Clinical Review

Treatment of bronchiectasis in adults

BMJ 2007; 335 doi: http://dx.doi.org/10.1136/bmj.39384.657118.80 (Published 22 November 2007) Cite this as: BMJ 2007;335:1089
  1. Nick H T ten Hacken, specialist registrar in pulmonology,
  2. Peter J Wijkstra, specialist registrar in pulmonology,
  3. Huib A M Kerstjens, professor of pulmonology
  1. Pulmonary Department, University Medical Centre Groningen, University of Groningen, Postbox 30001, 9700 RB Groningen, Netherlands
  1. Correspondence to: N H T ten Hacken n.h.t.ten.hacken{at}int.umcg.nl

    Summary points

    • Bronchiectasis refers to abnormal bronchial dilatation caused by a vicious cycle of transmural infection and inflammation

    • Symptoms include chronic productive cough, wheeze, and dyspnoea; repeated respiratory infections may dominate the clinical picture

    • Diagnosis is based on daily production of mucopurulent phlegm and dilated and thickened airways on computed tomography

    • Diagnosis should lead to investigation and treatment of possible causes and associated conditions

    • Acute exacerbations should be treated promptly with short courses of antibiotics

    • Frequent exacerbations may be treated with prolonged and aerosolised antibiotics

    • The role of mucolytics, anti-inflammatory agents, and bronchodilators is not clear

    • Surgery is a possibility if the area of bronchiectasis is localised and symptoms are debilitating or life threatening

    Patients with bronchiectasis usually need lifelong medical support from their doctor, especially given the frequent episodes of infection. This article focuses on the treatment of bronchiectasis in adults and does not include a discussion of bronchiectasis caused by cystic fibrosis. The prevalence of bronchiectasis not linked to cystic fibrosis is unclear, but every general practitioner in the United Kingdom probably has a few patients.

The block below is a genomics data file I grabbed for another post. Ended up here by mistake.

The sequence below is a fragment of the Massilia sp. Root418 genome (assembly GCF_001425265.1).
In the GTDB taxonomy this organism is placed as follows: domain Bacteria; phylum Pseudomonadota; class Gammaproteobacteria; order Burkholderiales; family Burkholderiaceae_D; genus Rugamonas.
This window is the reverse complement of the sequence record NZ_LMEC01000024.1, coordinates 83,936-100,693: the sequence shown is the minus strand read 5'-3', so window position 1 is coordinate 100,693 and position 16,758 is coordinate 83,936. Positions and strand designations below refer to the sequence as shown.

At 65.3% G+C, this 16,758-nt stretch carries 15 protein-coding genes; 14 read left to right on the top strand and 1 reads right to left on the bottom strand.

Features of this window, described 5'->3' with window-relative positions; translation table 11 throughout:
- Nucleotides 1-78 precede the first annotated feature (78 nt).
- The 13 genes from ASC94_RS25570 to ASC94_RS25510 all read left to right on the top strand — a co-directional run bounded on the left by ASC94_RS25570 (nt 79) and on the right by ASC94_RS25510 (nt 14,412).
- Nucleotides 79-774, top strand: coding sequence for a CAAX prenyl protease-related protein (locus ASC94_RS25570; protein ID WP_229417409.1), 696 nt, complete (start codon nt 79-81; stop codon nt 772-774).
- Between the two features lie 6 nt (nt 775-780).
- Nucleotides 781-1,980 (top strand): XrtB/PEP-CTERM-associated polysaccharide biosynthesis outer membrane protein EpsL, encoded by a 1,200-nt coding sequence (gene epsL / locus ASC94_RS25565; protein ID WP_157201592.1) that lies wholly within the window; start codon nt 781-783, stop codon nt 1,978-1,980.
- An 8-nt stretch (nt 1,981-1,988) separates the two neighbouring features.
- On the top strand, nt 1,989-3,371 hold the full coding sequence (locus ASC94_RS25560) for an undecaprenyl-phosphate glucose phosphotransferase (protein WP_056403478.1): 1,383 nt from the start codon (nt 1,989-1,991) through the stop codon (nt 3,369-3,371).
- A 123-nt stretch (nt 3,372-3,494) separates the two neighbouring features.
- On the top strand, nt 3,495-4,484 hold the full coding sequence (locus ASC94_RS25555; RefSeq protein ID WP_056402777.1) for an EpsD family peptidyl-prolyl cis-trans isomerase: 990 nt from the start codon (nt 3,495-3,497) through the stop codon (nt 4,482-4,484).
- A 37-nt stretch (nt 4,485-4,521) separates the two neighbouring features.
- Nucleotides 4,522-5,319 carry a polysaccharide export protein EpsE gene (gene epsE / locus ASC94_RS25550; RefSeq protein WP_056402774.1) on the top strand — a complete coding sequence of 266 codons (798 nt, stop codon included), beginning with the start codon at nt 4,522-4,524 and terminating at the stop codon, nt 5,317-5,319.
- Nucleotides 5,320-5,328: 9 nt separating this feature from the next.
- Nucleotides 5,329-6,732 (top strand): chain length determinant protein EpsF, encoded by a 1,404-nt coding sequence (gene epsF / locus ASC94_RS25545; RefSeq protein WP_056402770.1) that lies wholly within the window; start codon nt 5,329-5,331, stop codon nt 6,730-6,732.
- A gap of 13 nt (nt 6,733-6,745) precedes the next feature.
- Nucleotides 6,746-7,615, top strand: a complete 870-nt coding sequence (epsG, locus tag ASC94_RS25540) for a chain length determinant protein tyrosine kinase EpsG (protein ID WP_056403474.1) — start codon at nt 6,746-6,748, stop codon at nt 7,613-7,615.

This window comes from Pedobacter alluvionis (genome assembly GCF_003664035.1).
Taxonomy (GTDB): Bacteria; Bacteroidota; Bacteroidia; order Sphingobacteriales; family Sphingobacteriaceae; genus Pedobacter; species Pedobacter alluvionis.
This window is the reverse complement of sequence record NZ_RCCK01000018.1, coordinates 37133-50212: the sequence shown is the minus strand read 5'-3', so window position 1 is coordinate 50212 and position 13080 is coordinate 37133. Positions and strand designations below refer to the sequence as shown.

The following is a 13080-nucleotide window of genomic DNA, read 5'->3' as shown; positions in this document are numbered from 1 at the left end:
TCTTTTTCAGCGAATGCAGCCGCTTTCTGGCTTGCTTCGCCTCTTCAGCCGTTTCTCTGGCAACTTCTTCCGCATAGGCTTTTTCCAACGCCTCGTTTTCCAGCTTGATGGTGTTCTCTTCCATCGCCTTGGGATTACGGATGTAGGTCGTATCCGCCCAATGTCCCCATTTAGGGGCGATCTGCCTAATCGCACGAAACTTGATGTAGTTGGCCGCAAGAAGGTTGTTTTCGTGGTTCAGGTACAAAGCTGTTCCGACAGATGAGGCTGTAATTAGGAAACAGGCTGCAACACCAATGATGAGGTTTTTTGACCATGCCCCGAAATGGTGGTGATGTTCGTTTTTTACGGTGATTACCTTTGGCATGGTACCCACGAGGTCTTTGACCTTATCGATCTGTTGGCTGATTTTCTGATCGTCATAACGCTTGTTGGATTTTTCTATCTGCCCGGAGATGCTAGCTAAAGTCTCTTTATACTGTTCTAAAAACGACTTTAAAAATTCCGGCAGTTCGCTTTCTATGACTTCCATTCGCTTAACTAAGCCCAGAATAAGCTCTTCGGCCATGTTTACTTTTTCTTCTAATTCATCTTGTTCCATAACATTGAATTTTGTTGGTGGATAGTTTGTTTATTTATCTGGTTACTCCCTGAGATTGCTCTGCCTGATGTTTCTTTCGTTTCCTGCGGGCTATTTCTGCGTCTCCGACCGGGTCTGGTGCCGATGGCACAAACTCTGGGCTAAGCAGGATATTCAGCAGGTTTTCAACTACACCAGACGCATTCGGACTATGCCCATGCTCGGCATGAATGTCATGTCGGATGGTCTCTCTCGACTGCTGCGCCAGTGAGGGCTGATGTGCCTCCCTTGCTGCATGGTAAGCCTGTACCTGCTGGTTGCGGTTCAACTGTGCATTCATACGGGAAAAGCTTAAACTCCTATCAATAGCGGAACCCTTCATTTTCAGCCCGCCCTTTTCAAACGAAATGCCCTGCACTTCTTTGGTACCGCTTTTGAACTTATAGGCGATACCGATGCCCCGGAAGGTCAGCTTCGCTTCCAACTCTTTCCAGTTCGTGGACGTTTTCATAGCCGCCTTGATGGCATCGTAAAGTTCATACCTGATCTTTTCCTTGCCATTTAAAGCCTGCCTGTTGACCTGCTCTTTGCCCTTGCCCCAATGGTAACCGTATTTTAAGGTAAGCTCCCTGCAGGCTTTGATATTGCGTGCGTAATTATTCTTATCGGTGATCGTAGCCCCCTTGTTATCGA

How do we diagnose bronchiectasis?

    Bronchiectasis refers to the permanent abnormal dilatation of the central and medium sized bronchi as a result of a vicious cycle of transmural infection and inflammation with mediator release.1 Symptoms include chronic productive cough, wheeze, and dyspnoea. Infective exacerbations are associated with worsening of symptoms and signs of pneumonia. Haemoptysis can occur, but amounts of blood are usually small, and serious haemoptysis requiring selective arteriography and embolisation or surgery is rare.

    The most frequently used classification system distinguishes between cylindrical, varicose, and saccular or cystic bronchiectasis.w1 Although insightful, this classification has no clinical or therapeutic uses. A modern clinical definition includes the daily production of mucopurulent phlegm and chest imaging that demonstrates dilated and thickened airways.w2 The clinical suspicion of bronchiectasis …

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